Density, environmental suitability and ecological niche in four American feline species (Carnivora: Felidae)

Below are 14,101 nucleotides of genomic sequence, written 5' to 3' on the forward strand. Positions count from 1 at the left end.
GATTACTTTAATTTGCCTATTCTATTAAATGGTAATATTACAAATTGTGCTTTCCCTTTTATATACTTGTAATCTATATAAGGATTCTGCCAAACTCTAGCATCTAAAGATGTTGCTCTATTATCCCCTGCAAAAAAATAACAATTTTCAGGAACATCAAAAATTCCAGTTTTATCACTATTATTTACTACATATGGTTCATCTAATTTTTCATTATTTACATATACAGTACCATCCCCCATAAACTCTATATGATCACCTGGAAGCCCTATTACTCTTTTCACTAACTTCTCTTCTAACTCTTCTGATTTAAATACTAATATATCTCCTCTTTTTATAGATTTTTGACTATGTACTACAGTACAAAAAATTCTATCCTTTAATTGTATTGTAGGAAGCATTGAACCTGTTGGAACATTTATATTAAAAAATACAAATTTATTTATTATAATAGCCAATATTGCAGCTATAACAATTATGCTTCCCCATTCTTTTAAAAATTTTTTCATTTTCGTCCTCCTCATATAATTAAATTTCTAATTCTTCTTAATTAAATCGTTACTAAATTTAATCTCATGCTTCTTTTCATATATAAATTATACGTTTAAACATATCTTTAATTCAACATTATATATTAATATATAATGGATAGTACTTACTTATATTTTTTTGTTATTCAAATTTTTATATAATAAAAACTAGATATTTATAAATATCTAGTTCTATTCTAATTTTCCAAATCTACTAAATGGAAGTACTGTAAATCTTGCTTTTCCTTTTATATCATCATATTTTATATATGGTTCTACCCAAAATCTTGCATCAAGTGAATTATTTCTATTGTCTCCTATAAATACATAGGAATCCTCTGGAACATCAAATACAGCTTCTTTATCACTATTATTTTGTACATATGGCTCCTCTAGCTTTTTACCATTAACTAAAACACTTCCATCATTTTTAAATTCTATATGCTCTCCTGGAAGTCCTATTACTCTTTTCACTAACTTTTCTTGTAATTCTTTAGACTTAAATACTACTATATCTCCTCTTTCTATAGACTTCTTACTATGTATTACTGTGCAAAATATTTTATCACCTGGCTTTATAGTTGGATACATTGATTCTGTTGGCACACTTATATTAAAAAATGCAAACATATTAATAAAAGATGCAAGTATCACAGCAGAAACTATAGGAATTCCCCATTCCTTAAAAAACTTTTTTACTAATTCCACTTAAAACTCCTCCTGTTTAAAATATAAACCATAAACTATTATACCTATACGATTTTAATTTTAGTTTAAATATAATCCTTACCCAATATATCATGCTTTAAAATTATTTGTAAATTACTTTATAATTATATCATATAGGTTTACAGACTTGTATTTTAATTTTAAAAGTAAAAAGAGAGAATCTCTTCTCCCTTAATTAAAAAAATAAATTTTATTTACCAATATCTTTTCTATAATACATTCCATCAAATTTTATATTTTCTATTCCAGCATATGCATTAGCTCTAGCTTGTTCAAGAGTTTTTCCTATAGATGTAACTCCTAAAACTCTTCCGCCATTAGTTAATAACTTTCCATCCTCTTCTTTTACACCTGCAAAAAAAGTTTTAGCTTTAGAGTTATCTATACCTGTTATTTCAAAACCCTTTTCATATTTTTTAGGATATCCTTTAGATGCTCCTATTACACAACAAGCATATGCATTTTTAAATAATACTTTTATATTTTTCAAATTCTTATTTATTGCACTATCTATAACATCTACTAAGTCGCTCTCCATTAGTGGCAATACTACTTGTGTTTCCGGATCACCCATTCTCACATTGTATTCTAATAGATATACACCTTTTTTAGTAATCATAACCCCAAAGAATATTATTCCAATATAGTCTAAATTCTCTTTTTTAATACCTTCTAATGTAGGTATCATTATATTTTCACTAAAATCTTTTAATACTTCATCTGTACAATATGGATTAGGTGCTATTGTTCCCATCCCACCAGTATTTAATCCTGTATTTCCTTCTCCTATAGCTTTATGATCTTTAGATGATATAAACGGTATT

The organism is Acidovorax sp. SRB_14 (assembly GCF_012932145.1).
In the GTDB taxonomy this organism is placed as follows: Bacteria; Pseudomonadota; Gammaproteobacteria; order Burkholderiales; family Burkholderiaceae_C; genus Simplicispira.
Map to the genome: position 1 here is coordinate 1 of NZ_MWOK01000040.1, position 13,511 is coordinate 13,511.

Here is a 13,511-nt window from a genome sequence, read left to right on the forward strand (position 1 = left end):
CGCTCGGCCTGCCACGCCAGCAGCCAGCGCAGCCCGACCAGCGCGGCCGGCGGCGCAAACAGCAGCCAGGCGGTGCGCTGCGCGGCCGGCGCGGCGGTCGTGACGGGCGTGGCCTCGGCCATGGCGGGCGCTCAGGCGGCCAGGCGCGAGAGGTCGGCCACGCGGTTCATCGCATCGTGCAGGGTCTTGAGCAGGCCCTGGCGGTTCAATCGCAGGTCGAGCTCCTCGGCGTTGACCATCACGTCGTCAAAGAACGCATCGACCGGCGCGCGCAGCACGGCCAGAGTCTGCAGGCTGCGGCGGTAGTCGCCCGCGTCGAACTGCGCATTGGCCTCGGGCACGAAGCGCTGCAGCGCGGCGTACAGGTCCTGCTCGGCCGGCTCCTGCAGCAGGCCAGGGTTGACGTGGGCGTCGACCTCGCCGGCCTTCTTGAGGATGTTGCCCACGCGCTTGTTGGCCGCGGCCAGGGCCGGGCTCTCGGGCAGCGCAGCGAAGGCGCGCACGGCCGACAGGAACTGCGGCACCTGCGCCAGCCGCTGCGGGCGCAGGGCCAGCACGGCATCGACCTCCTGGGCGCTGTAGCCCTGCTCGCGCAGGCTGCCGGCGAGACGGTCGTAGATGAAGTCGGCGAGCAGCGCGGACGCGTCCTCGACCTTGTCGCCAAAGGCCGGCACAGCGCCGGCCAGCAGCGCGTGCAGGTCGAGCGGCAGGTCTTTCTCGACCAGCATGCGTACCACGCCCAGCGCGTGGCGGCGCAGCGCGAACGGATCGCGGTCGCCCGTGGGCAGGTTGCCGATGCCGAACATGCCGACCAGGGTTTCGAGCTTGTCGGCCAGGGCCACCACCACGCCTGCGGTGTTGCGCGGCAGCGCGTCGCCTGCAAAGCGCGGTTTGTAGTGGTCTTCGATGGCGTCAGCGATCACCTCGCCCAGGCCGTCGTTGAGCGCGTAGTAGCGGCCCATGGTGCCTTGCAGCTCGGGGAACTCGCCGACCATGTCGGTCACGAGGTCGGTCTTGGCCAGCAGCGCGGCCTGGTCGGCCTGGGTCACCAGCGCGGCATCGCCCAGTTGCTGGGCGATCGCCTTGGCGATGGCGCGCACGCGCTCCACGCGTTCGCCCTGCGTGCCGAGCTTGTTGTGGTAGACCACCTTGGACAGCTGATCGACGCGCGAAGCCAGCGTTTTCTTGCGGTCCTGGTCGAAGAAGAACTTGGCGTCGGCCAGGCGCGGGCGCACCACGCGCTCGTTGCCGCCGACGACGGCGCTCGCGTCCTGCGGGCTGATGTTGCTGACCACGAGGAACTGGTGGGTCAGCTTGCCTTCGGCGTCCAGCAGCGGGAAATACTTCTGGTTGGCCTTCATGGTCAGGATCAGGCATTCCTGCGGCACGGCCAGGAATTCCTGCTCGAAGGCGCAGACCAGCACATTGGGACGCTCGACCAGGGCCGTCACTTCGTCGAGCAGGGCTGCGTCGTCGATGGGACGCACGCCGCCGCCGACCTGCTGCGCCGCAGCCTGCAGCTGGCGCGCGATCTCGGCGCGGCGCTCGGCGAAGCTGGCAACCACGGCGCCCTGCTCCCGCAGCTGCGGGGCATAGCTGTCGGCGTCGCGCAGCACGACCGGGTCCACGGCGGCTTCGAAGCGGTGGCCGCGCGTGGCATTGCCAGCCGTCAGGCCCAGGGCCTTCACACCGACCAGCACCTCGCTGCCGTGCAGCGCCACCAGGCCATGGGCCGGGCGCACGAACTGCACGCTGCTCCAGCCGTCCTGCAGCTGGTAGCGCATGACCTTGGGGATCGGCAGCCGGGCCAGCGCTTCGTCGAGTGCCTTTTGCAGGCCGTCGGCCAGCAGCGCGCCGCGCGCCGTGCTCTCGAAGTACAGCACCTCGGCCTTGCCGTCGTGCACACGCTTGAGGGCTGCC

Several wild species of the family Felidae are at risk, and population size is one of the most important ecological parameters to determine conservation actions. Population size is influenced by different biotic and abiotic factors that satisfy the requirements of the species to survive and reproduce, allowing the permanence of the species through time. Because population size is not homogeneous throughout the distribution, there are several hypotheses to explain their variations. One proposal considers that more abundant populations are located in regions with environmentally suitability, and population size decreases towards the less favorable ones. Another hypothesis considers that the population size is related to the internal structure of the ecological niche, where the largest populations are located in the centroid of the niche, and the size declines as the distance to this centroid increase. The objective of this study was to evaluate the relationship between population abundance, environmental suitability and ecological niche in four wild felids species of America. The density of Lynx rufus (bobcat) was correlated positively with the environmental suitability index, the highest density of Panthera onca (jaguar) was located in regions near the centroid of the niche, while the population densities of Leopardus pardalis (ocelot) and Puma concolor (cougar) did not conform to the predictions of either of the two hypotheses. The relationship between feline density and environmental characteristics was species-specific, with no general pattern.